Under Indiana law, dog owners are liable for injuries caused by their dogs.

Dog attack victims in the US suffer over $1 billion in monetary losses every year. According to the Insurance Information Institute, dog bites cost insurers $345.5 million in 2002, $321.6 million in 2003, $317.2 million in 2005, and $351.4 in 2006. The number of claims paid by insurers was 20,800 in 2002, but fell to 15,000 in 2005. The insurance payment for the average dog bite claim was $16,600 in 2002, but rose to $21,200 in 2005. Liability claims accounted for approximately 4 percent of homeowner’s claims.


Dog bite claims in 2005 accounted for about 15 percent of liability claims dollars paid under homeowner’s insurance policies. Over half of 50 the dog bites occur on the dog owner's property.

I have a pet peeve about dog bite cases. I have never understood why people that own dangerous dogs think animals are more important than a child’s safety.
— Matt Schad

Although dog owners are held to be strictly liable under the law, many homeowner insurance policies exclude coverage for dog bite claims.  Toward that end, should a neighbor have a breed of dog which is known to have violent propensities and their dog or dogs are not being properly controlled, you may contact Animal Control and they will ensure that the dog or dogs are properly controlled, and in certain instances, properly insured.

Dog Bite Statistics and Interesting Facts

* The vast majority of biting dogs (77%) belong to the victim's family or a friend.
* The majority of dog attacks (61%) happen at home or in a familiar place.
* Children are the most frequent targets.

In the United States, there are almost 5 million victims annually -- about 2% of the entire population. 800,000 need medical attention because of dog bites. 1,000 per day need treatment in hospital emergency rooms. Approximately 26 die per year. Most of the victims who receive medical attention are children, half of whom are bitten in the face. Dog bite losses exceed $1 billion per year, with over $300 million paid by insurance.

There currently are 74.8 million dogs in the USA.[1] A survey by the national Centers for Disease Control and Prevention in Atlanta ("CDC") concluded that dogs bite nearly 2% of the U.S. population -- more than 4.7 million people annually.
An American has a one in 50 chance of being bitten by a dog each year. (CDC.) Almost 800,000 bites per year -- one out of every 6 -- are serious enough to require medical attention. Getting bitten by a dog is the second most frequent cause of visits to emergency rooms caused by 9 activities common among children. [2]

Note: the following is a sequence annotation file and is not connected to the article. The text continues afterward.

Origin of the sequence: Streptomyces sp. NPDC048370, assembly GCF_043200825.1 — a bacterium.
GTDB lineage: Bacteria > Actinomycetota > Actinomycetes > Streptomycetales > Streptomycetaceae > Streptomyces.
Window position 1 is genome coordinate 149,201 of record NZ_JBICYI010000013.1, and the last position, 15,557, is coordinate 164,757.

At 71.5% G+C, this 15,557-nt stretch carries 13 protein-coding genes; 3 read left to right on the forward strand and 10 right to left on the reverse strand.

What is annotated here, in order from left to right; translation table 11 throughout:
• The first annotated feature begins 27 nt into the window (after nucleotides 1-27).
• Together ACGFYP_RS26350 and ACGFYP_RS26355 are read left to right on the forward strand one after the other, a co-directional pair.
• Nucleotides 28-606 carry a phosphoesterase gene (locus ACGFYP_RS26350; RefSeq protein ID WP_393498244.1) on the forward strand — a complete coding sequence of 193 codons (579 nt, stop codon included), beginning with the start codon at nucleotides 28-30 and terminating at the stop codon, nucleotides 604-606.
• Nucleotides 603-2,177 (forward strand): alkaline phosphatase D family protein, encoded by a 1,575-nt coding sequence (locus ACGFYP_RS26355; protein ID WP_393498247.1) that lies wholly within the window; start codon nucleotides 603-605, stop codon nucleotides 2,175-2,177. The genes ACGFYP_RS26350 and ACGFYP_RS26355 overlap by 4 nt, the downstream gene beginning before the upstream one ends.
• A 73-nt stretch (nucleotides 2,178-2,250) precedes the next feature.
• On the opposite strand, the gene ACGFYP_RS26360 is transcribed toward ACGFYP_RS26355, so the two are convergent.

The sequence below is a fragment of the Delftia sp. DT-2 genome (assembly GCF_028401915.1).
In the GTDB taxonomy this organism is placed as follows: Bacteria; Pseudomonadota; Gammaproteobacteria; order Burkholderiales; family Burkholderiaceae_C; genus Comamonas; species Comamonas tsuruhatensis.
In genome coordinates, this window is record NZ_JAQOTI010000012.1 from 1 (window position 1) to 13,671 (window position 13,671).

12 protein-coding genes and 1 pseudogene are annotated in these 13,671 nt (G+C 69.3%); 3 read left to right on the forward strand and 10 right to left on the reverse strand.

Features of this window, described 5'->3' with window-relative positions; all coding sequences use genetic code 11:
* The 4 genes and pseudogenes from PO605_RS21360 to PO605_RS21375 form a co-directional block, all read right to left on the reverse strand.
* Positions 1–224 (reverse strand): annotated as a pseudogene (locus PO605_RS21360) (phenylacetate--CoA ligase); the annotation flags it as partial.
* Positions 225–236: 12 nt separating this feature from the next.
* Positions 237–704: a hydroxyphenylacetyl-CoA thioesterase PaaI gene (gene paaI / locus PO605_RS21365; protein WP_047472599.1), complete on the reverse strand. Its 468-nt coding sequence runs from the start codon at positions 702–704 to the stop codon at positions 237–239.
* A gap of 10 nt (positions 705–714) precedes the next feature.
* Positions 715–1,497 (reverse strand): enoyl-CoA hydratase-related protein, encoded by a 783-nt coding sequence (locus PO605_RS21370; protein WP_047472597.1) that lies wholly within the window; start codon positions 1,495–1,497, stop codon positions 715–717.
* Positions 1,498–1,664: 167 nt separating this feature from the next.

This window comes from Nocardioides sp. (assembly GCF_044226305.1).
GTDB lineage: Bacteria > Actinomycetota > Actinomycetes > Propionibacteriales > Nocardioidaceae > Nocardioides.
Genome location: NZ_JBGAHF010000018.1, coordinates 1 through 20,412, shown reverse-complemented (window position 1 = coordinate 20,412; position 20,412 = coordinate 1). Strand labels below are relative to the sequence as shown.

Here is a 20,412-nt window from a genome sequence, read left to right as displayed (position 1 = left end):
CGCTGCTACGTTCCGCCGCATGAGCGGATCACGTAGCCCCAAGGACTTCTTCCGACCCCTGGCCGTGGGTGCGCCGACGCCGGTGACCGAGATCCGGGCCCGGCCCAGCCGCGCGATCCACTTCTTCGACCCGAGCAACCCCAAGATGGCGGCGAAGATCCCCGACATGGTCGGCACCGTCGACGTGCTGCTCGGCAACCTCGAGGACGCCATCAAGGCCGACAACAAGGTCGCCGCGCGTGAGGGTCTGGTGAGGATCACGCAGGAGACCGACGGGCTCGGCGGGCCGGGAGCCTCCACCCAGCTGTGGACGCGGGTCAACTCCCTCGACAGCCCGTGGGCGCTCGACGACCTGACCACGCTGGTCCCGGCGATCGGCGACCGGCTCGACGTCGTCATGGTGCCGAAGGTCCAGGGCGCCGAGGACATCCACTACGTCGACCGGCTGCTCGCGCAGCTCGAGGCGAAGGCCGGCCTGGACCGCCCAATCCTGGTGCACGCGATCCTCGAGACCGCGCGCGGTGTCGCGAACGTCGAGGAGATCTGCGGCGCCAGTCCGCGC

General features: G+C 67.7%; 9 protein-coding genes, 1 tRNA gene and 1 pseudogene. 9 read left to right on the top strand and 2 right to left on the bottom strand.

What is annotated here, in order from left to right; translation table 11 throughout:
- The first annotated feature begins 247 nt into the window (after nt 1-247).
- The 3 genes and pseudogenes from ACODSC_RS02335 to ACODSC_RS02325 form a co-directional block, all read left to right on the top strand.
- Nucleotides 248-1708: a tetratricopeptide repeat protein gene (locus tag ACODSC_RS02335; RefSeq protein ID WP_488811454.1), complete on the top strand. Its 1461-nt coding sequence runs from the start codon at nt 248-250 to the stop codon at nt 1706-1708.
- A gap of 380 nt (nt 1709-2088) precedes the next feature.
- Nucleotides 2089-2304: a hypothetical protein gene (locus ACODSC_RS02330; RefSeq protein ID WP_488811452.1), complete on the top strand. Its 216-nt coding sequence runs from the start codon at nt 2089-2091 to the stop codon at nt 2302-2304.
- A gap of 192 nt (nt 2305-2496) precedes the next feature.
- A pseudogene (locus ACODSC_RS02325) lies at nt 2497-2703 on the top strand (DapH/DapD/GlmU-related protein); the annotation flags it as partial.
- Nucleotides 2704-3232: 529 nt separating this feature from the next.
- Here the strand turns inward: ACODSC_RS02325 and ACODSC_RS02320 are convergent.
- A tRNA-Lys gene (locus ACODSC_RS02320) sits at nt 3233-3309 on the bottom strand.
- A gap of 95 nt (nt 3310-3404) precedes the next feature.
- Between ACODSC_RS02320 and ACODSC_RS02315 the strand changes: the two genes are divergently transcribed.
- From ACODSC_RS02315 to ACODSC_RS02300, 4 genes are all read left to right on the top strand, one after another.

Dog bites send nearly 368,000 victims to hospital emergency departments per year (1,008 per day). Children seen in emergency departments were more likely than older persons to be bitten on the face, neck, and head. 77% of injuries to children under 10 years old are facial. Severe injuries occur almost exclusively in children less than 10 years of age. When a child less than 4 years old is the victim, the family dog was the attacker half the time (47%), and the attack almost always happened in the family home (90%). [3]
The median age of patients bitten was 15 years, with children, especially boys aged 5 to 9 years, having the highest incidence rate. The odds that a bite victim will be a child are 3.2 to 1. (CDC.)

Dog bites result in approximately 44,000 facial injuries in US hospitals each year. This represents between 0.5% and 1.5% of all emergency room visits. As stated, the face is the most frequent target (77% of all injures). Mail carriers are an exception where 97% involve the lower extremities.

Every year 2,851 letter carriers are bitten. (US Postal Service.)

It should be noted that fatalities are highly unusual. For every fatal dog bite in the United States, there are 230,000 bites that are not treated by a physician. Animal People Magazine, did a study of dog bites from 1982 to the present. The study shows the number of serious canine-inflicted injuries by breed. According to the study, pit bulls, Rottweilers, Presa Canarios and their mixes are responsible for 74% of attacks that were included in the study, 68% of the attacks upon children, 82% of the attacks upon adults, 65% of the deaths, and 68% of the maimings. [4]

 [1] American Pet Products Manufacturers Association (APPMA) 2007-2008 National Pet Owners Survey.[2] Weiss HB, Friedman DI, Coben JH. "Incidence of dog bite injuries treated in emergency departments," JAMA 1998;279:53, citing US CPSC, "Injuries associated with selected sports and recreational equipment treated in hospital emergency departments, calendar year 1994." CPSC Review, Summer 1996;1:5. Also citing US CPSC, "Stair Steps and Baby Walkers Don't Mix." Washington D.C.:US CPSC;1992. Consumer Product Safety Alert No. 009207.[3] Centers for Disease Control and Prevention, Nonfatal Dog BiteBRelated Injuries Treated in Hospital Emergency Departments C United States, 2001, MMWR 2003;52:605-610. Morbidity and Mortality Weekly Report is published by the CDC.[4] Clifton, Dog attack deaths and maimings, U.S. & Canada, September 1982 to November 13, 2006.[5] Insurance Information Institute, Dog Bite Liability.